It seems every week I have another consultation with new clients that cut corners when documenting their deal, and then are later dealing with legal problems. Truly, we can be our own worst enemy!

Let me assure you, it’s not IF a partner, vendor or customer is going to drag you into a law suit…it’s WHEN. I see so many investors and small business owners lose their business and sometimes everything, including their savings, to a deal gone bad and poor documentation.

In the United States a contract can be created with a simple verbal understanding, not even a handshake is required.  Certainly you can imagine that now emails are considered binding contracts in Court and can drag us into unsuspecting relationships and claims.

You may say, “well, if emails are considered binding, then great, why do I need a contract?  I have the emails that state our relationship and understanding, that’s all I need”-  WRONG.

It’s shocking to me how many small business owners will…

“step over a dollar to pick up a nickel”, OR

believe “it will never happen to me”, OR

state “they gave me their word”.

For some crazy reason, we think it is more expensive to call a lawyer and have them review a contract for one hour, then risk a multi-thousand dollar investment to an email chain or a handshake.

There are several provisions that are critical in a well drafted contract that emails would never include.  For example:

– A provision for attorney’s fees for the non-breaching party if they win.

– Mediation or binding arbitration clause so you don’t have to go to Court if you don’t want to.

– A venue or choice of law provision on which state law would be applied in a contract dispute and where the dispute would be litigated.

– Even basic terms can be missing in a chain of emails, such as place and time as to the delivery of goods or services, the total price for the project and provisions if it is only partially completed, exit strategies, how losses or additional contributions would be handled.

Essentially, emails don’t include all of the ‘worst case scenario provisions’ that a lawyer would easily catch in a brief review.

You will see that I’ve had several Radio Shows dedicated to fraud and the pitfalls of investing with others. PLEASE don’t take this to mean I think ‘partnering’ or investing with others is a bad thing… it can be wonderful.

However, if you’re going to invest with others, you need to be careful and cautious, yet optimistic and hopeful.  I often state:

           “Negotiate like enemies…sign the deal…and then operate like best friends.”

Affinity fraud is one of the greatest types of scams in America today.  This is where a person in a relationship of trust talks another into investing with them and doing so without proper legal documentation or review.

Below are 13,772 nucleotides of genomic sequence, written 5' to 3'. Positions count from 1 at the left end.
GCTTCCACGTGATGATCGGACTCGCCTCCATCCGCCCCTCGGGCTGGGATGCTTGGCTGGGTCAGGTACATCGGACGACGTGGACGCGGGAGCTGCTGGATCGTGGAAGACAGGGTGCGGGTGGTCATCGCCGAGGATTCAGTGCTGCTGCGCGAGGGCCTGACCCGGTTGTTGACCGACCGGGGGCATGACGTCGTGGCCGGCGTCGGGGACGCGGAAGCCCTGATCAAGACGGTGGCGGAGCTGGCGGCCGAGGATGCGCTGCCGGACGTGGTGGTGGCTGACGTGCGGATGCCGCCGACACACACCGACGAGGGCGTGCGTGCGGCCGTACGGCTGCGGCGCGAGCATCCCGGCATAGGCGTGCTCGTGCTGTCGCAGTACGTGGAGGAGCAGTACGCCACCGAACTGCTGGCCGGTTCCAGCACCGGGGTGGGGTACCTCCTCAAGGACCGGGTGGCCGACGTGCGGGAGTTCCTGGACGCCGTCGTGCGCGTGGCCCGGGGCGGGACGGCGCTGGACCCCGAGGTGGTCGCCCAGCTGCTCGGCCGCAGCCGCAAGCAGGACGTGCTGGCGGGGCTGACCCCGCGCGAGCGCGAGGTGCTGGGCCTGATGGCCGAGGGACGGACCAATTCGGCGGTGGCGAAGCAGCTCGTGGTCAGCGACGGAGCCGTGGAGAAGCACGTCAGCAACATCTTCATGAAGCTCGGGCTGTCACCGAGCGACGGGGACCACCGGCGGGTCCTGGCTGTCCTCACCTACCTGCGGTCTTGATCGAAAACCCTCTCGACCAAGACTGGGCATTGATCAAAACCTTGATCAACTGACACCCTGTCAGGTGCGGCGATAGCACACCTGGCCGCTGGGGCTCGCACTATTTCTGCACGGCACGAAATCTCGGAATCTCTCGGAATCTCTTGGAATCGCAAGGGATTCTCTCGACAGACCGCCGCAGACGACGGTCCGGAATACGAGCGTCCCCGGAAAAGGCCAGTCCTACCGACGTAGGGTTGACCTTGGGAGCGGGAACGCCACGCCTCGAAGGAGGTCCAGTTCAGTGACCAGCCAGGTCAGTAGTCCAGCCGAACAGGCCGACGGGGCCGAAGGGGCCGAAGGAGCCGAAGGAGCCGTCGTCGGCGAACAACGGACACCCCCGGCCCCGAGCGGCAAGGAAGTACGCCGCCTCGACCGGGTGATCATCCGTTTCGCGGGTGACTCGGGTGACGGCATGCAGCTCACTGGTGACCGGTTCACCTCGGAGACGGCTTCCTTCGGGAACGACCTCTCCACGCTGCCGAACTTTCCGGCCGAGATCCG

The person could be a neighbor, a friend, a boss, a church leader, and oftentimes a family member.  They have no plans of paying you back and want to risk your money not theirs.  If it pays off…great!  If not, you’re left holding the bag.

They will often times use phrases such as:

“We don’t need an attorney…don’t you trust me?”

“We have to hurry or we are going to miss out on this deal?”

“Trust me, I have done tons of deals just like this.  We can use the documents I used before and save the cost of an attorney”

Please watch out for these ‘red flags’ and ‘key indicators’!

When you hear these sorts of statements, make sure that you get a written agreement, reviewed by a third-party that’s looking out for your best interest.

I also want to talk about YOU as the ‘promoter’ or maybe bringing a deal together.  Maybe it’s not your money on the line.  That’s great.  I’m excited for you and the opportunity that lies before you.

However, losing your own money can be the least of your worries.  If a partner of yours feels like they are being treated more like an investor, and claim you violated securities laws, you’re potentially going to jail.  That’s right.

Be very very careful when doing deals with others; taking the money of others and then losing their money.  These “victims” as they will call themselves, will ultimately contact every Federal, State, City and County agency and prosecutor that will listen to them and your life just got A LOT more complicated.

Bottom line…when you are partnering with others, consider a formal entity, use a quality contract and have it reviewed by an attorney.  If you are investing your money with others be even more cautious to double check the investment and the character of your partners, as well as using good documentation.  Finally, if you are taking the money of others, understand the seriousness of the role you are playing and be respectful and cautious, encouraging legal representation for your investors and having clear documentation.

If you need help in the review or drafting of a contract, please know we can be of service here at KKOS Lawyers for the same price as establishing a traditional corporation.  You might even able to talk us into donating some of the cost to a non-profit as well.

Mark J. Kohler is a CPA, Attorney, Radio Show host and author of the new book “The Tax and Legal Playbook- Game Changing Solutions For Your Small Business Questions”  and “What Your CPA Isn’t Telling You- Life Changing Tax Strategies”. He is also a partner at the law firm Kyler Kohler Ostermiller & Sorensen, LLP and the accounting firm K&E CPAs, LLP. For more information visit him at www.markjkohler.com.